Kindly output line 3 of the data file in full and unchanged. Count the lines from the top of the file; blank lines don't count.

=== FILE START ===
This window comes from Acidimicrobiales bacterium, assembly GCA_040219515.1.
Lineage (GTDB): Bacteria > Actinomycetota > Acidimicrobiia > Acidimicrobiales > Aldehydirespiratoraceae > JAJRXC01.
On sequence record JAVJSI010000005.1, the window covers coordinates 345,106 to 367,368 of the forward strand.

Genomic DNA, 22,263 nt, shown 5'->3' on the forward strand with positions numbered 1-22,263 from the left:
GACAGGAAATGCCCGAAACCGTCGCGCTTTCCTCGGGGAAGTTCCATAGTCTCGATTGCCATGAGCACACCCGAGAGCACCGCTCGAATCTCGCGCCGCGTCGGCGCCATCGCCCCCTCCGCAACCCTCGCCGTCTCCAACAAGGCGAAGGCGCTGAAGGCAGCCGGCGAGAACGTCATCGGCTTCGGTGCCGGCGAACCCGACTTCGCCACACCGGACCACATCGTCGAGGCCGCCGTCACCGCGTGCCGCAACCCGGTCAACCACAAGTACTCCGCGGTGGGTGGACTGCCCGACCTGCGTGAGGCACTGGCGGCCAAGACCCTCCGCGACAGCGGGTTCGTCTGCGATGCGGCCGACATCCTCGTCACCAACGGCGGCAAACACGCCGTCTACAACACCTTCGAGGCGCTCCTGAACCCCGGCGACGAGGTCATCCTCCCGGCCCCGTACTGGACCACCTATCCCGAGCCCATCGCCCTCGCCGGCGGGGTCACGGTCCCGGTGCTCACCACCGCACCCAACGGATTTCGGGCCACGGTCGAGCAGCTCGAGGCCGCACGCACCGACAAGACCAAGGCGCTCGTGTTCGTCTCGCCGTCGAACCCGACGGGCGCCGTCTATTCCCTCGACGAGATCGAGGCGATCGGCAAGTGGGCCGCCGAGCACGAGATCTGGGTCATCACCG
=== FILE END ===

On sequence record JAVJSI010000005.1, the window covers coordinates 345,106 to 367,368 of the forward strand.